The new year began with no justice for the victims of the Grenfell Tower fire disaster. National media coverage has faded, with the initial outrage at the failings of the state becoming a whimper. But in North Kensington, it’s different. Grenfell dominates the local landscape and mindscape, and people are still hard at work supporting survivors and holding the community together.

We spoke to one such person, Rajaa Chellat, an integrative counsellor who is working in a collective of therapists under the name My Shepherd.

“This kind of trauma has never hit a community like this before”

The Work

The group provide support for survivors of the Grenfell Tower fire and affected local residents. The sessions are held at the offices of local charity Making Communities Work and Grow, and group therapy is also provided every Monday morning at the offices of the Westway Trust. The service is funded by West London philanthropists and this has recently been boosted by local authority money.

We asked Rajaa what the motivation of her and her colleagues is. “We saw a gap in provision early on, a lack of emotional support from the authorities, and this is an ongoing issue”.

Three weeks from the day of the fire, which killed 71 people, Rajaa and her colleagues we able to offer desperately-needed therapeutic support. The My Shepherd team includes an art therapist, a Post-Traumatic Stress Disorder (PTSD) specialist and an American therapist whose son was killed in gun crime in the States.

“This needs to be long term,” Rajaa told us, “I’m passionate about it. This kind of trauma has never hit a community like this before”.

Personal Story

And the disaster has hit Rajaa hard. Members of her family occupied two flats in the tower. Those on the ninth floor escaped, but five relatives on the 21st floor did not and were all killed. These were Rajaa’s uncle, his wife and their three children.

Rajaa lives opposite the burnt-out tower, surely the most sickening sight in Britain today. It is visible through her window, and to protect her child the curtains stay closed at all times.

Rajaa’s passion for helping others has been her way of coping with the enormity of the situation: “I’m adamant that we keep this going because you would never expect this to happen in the UK in a building like that”.

“The whole community has PTSD”


On June 14th as the tower burned, the Moroccan ambassador was on the scene. The king of Morocco promised to pay funeral costs for the victims’ families, and has been good to his word. Rajaa contrasts this with the less straightforward conduct of Kensington and Chelsea council.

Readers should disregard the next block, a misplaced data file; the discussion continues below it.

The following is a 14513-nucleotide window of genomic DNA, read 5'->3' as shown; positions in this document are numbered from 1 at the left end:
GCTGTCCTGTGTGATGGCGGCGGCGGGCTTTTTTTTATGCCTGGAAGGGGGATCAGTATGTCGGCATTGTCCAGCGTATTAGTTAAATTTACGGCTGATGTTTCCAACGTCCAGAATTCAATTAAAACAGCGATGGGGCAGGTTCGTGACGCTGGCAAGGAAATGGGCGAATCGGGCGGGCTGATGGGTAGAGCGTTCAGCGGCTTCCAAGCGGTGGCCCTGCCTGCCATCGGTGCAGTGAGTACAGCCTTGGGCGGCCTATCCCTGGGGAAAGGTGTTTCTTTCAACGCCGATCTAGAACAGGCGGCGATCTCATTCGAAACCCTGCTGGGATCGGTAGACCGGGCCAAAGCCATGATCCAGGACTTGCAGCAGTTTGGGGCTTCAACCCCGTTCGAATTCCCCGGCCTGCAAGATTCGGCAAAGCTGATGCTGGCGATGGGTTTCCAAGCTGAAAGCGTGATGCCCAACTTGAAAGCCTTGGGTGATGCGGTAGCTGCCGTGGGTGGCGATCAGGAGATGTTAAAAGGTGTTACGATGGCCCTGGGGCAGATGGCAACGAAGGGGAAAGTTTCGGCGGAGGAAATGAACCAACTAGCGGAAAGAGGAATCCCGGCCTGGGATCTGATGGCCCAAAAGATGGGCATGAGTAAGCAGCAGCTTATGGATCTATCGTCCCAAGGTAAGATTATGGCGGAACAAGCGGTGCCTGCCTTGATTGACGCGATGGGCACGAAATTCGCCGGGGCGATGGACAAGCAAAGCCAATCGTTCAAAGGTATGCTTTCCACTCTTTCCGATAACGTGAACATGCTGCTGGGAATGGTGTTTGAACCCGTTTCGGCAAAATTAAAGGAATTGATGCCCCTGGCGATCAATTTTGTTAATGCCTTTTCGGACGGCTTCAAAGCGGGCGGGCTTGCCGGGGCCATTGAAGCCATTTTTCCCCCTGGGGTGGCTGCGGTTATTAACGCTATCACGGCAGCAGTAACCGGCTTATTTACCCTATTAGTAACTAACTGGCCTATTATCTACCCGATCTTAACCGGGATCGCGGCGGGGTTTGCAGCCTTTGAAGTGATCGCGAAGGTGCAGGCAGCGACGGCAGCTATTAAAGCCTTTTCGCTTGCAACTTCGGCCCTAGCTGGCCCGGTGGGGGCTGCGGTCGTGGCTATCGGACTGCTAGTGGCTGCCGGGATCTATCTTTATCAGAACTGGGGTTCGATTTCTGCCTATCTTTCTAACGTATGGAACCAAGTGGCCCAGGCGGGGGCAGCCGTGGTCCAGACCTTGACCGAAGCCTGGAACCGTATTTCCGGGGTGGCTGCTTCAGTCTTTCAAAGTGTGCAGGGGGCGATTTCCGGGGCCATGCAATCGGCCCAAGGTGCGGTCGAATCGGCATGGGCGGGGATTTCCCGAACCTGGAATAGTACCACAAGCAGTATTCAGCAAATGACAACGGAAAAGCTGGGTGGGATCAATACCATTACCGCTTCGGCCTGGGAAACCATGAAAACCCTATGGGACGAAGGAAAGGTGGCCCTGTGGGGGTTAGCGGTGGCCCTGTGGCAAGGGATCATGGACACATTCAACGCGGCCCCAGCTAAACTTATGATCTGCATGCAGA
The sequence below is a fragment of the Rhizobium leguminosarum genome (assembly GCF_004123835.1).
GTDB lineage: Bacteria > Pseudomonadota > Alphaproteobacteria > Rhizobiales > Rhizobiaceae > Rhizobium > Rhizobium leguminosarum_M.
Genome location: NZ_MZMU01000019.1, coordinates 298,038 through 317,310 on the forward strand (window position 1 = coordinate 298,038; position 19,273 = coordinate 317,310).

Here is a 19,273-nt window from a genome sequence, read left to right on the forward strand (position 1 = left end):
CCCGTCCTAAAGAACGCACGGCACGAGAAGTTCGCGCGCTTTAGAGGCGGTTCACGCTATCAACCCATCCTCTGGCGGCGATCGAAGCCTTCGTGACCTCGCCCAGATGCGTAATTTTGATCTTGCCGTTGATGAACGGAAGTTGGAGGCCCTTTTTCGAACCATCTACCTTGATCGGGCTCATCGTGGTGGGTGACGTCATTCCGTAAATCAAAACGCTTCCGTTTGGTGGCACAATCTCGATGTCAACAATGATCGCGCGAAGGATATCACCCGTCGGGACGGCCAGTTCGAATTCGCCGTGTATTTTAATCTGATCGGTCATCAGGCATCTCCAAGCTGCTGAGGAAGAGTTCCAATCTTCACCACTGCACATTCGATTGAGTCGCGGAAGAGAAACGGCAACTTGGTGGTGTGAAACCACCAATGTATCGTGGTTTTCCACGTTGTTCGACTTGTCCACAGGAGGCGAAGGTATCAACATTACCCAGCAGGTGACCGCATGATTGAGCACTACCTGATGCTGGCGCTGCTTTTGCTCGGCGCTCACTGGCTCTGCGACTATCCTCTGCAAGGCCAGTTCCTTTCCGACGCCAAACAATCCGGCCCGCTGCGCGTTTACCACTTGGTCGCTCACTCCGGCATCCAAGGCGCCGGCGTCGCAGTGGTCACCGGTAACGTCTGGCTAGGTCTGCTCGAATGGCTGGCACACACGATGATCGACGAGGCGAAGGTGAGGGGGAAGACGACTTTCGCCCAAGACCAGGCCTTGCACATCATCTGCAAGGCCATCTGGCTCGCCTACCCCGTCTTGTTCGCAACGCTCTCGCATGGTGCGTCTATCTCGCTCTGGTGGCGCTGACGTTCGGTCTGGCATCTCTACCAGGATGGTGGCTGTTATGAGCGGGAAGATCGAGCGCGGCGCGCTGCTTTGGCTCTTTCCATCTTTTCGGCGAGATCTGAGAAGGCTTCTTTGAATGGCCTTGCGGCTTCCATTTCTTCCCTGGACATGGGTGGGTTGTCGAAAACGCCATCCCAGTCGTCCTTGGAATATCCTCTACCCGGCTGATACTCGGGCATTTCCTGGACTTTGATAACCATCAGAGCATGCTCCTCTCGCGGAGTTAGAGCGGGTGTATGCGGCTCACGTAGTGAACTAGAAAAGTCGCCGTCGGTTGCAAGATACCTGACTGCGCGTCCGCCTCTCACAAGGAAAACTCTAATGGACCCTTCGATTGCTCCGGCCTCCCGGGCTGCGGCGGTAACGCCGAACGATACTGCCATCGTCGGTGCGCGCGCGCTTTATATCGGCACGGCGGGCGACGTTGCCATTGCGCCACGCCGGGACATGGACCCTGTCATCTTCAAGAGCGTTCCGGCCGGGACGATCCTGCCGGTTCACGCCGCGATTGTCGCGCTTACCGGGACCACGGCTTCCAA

The therapist told Urban Dandy that those engaging with the My Shepherd service have no trust in the local authority in Kensington, that there has been no serious change in the attitude of the council as the months have passed.

Rajaa describes the council’s approach: “It’s ‘let’s shut them up and not deal with the emotional side.’ But I think it’s time to open Pandora’s box. This is what the council’s missing, they’re not thinking of emotional trauma: The whole community has PTSD”.

More money is needed for therapy, says Rajaa, along with better organisation of NHS services, which are all over the place, geographically.



Anyone looking at the Grenfell situation knows that housing policy is the key issue. Before and after the fire, attitudes to meeting the most basic need of a human being have been decisive. Rajaa agrees: “The survivors are spending too long in hotels. On top of that, people who lived in the tower and people who lived in the walkways (the low-rise blocks on the Lancaster West estate) are being treated the same, but the tower survivors should take priority”.

All the residents of Lancaster West have been affected, not just by the trauma of witnessing the fire close up, but also by the loss of a reliable gas supply ever since. All residents are now entitled to social housing and relocation, if they want to leave Lancaster West. How long this takes, where it will be and how secure it will be are all council policy decisions.

Of the people living in limbo that she has spoken to, Rajaa told Urban Dandy: “They don’t want to live in hotels, but they don’t trust the council when they offer posh flats in Kensington. They wonder whether council tax will go up. These things aren’t explained properly. My auntie, who was on the ninth floor, took one of the posh flats; she’s a teacher, she’s well-educated and has a stable income, but for those that have less economic independence, and without strong English, they’re scared to take new places”.